150 Oyster Farms Dot the Coast of Maine
We spent part of last night on the water with a family of oyster farmers, who are based in Cumberland, Maine.
Todd Molloy and his wife Meredith met us at the end of the dock in Diamond Cove, and we boarded their 32-foot former lobster boat and cracked open some beers before heading off to the farming area, off Great Chebeague Island.
The Josey Wales is a solid boat with a great pedigree up here in Maine, and she can cruise at 26 knots.
The Molloyster Aquafarm is located off the coast of a nearby island, Great Chebeague, and in this narrow little slice of ocean thousands of tiny seed oysters are grown for up to two years until they became large enough to sell.
There is nothing I can think of that was more tempting than this opportunity to join the Molloys that Tuesday evening.
There is something about meeting a boat at sunset, heading out to the sea with a wide wake behind you, and then to be able to chat up these interesting Mainers and then slurp down countless bivalves—what could top that?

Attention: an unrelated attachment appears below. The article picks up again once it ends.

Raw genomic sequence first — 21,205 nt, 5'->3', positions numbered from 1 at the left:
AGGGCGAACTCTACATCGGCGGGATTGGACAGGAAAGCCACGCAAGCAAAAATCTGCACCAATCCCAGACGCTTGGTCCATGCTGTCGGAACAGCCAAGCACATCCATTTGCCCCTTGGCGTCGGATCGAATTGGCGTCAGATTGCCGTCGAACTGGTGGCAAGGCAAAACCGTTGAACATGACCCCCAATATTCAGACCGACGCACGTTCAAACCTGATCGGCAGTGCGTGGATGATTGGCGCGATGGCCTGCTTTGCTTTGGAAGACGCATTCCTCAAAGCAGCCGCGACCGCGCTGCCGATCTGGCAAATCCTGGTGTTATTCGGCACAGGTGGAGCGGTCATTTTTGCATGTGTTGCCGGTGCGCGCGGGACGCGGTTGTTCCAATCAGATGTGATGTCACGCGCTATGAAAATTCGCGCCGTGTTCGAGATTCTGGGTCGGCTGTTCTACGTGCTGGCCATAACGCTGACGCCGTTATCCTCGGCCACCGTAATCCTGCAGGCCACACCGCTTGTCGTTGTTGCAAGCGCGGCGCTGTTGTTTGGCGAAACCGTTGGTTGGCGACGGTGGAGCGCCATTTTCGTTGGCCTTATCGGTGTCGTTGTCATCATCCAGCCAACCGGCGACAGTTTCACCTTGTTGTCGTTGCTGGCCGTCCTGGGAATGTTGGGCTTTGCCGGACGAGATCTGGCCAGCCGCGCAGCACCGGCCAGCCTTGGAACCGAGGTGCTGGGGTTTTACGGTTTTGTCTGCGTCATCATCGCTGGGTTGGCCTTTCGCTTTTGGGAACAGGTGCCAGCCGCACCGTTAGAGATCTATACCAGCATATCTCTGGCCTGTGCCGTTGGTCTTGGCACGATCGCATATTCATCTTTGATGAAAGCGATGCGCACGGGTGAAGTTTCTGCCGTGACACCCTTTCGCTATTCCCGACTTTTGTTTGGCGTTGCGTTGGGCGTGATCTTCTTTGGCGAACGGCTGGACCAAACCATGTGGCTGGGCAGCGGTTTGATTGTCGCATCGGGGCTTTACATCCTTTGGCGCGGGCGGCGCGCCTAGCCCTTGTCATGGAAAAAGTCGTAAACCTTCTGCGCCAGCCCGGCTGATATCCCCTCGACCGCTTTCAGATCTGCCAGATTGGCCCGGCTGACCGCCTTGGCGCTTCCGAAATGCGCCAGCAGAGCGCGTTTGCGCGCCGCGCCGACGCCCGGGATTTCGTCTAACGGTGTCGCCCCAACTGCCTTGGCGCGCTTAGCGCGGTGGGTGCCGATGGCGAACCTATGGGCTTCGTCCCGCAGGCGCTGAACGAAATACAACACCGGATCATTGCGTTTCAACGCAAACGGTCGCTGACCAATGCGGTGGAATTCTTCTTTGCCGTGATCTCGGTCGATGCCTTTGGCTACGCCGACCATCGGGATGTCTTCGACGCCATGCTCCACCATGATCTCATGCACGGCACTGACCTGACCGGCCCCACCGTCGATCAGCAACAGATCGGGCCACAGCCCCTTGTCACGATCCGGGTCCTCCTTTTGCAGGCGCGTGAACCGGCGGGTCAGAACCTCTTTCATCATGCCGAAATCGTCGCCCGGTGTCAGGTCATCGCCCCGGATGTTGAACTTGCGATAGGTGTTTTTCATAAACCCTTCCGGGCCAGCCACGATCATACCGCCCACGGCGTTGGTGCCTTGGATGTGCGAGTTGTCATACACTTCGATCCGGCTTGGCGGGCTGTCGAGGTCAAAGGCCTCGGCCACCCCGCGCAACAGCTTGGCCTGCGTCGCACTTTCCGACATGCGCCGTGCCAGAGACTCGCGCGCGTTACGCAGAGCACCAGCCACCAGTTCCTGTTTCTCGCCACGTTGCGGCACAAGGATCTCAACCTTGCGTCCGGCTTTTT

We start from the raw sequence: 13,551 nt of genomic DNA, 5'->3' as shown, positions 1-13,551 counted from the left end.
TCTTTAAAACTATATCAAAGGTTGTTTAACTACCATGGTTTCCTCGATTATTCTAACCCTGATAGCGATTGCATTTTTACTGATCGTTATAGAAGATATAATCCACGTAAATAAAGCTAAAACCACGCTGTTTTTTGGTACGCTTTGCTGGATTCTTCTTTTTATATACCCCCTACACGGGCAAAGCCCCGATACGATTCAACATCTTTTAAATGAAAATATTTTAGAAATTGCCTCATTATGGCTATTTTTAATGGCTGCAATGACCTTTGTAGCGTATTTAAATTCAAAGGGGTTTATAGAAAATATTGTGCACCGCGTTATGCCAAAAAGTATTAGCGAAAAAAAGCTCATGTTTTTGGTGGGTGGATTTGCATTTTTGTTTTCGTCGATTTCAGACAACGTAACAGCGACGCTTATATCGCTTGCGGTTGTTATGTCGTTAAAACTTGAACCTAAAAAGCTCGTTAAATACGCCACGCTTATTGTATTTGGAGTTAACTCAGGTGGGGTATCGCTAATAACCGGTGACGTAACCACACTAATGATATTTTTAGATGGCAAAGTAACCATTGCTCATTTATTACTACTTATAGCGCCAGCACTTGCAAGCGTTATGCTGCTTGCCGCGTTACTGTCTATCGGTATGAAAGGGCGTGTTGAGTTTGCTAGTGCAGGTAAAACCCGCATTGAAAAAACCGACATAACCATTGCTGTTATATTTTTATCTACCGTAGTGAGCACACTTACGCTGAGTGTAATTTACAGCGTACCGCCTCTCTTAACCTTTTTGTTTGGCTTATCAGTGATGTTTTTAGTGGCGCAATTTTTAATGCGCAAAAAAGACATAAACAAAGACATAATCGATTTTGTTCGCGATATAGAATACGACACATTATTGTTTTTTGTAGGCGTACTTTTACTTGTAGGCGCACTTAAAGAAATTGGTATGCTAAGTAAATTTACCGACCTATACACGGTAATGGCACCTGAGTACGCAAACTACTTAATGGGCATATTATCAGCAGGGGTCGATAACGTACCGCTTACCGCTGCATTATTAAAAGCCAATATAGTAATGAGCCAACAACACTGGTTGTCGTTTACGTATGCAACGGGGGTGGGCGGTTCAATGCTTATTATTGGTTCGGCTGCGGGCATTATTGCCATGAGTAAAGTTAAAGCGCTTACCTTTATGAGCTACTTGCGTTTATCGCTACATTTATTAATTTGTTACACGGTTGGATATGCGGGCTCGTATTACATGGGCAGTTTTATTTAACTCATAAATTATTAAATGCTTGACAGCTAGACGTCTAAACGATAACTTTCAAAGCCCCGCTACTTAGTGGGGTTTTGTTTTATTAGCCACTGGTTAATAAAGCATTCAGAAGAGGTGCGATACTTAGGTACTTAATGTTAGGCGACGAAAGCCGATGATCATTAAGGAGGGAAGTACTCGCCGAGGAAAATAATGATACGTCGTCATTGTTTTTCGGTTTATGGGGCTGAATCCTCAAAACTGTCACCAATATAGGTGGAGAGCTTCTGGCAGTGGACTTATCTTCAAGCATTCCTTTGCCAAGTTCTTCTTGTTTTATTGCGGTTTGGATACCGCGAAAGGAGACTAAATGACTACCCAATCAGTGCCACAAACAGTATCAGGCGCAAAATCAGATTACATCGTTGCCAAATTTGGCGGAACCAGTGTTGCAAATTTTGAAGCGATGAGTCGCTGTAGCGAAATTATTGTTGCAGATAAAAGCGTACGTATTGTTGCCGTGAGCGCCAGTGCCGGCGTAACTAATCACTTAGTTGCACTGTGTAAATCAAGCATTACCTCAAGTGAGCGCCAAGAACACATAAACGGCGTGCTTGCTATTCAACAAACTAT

Oysters are the ultimate seafood, the perfect example of the taste of the ocean, and these were well-shucked so they didn’t stick to shells and leave meat behind.
Todd and Meredith shared their interesting stories about how they got into the oyster business and the byzantine health and tax regulations that make it all a challenge to be sure.
Raising oysters has become so popular that there is now an official Maine Oyster Trail, like the famous Maine Beer Trail, with an online guide that makes a map you can follow to taste as many of the 150 different oyster farm’s oysters as you can manage!
16 Juniper Lane, Cumberland, ME, 04021